Folic acid supplementation cures hot flushes in postmenopausal women

Med Hypotheses. 2010 Feb;74(2):286-8. doi: 10.1016/j.mehy.2009.09.010. Epub 2009 Sep 30.


Over the past four decades, it was found that folic acid supplementation produced an antidepressant-like effect mediated by interaction with the brain noradrenergic receptors (inhibitory effect) and serotonergic receptors (stimulatory effect). Hot flushes occur in postmenopausal women because of disturbances in the thermoregulatory centre, most likely as a result of estrogen deficiency-related increase in central noradrenergic activity and reduced serotonergic activity. Therefore, we hypothesize that folic acid supplementation may ameliorate hot flushes by the same mechanism as estrogen replacement, i.e., by interacting with monoamine neurotransmitters in the brain; namely norepinephrine and serotonin. This article discusses the hypothesis and presents supportive preliminary data.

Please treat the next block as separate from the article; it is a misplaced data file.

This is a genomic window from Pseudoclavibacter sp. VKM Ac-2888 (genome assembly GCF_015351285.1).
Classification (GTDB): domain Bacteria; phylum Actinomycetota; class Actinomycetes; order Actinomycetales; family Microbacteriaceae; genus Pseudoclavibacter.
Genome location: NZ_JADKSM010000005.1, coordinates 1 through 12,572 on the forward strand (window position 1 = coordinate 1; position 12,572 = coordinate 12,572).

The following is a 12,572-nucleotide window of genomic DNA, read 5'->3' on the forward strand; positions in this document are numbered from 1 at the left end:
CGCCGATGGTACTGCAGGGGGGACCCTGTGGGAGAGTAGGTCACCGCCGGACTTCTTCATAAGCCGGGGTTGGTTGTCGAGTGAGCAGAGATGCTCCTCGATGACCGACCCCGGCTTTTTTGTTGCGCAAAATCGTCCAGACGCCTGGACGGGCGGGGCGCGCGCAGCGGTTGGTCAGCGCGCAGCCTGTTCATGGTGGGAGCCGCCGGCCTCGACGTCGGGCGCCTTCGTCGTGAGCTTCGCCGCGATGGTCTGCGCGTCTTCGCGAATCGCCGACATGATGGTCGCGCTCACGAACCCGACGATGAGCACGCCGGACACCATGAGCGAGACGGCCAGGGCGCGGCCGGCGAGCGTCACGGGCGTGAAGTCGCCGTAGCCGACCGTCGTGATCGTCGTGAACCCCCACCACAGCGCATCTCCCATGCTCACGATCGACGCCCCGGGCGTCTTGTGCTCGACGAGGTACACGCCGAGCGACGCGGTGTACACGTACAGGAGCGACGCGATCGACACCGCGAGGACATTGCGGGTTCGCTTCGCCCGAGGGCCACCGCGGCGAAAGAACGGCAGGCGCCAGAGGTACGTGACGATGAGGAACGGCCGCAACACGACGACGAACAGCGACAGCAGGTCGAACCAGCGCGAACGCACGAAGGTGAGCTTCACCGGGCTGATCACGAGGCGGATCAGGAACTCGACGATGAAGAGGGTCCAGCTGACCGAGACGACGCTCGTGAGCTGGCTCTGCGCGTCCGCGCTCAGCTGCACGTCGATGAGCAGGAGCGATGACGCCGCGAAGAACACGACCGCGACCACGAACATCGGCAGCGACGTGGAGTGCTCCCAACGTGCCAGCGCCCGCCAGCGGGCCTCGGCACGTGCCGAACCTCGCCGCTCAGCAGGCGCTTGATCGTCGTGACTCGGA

Publication types

  • Controlled Clinical Trial

MeSH terms

  • Dietary Supplements*
  • Female
  • Folic Acid / administration & dosage*
  • Hot Flashes / drug therapy*
  • Hot Flashes / physiopathology*
  • Humans
  • Models, Biological*
  • Postmenopause / drug effects*


  • Folic Acid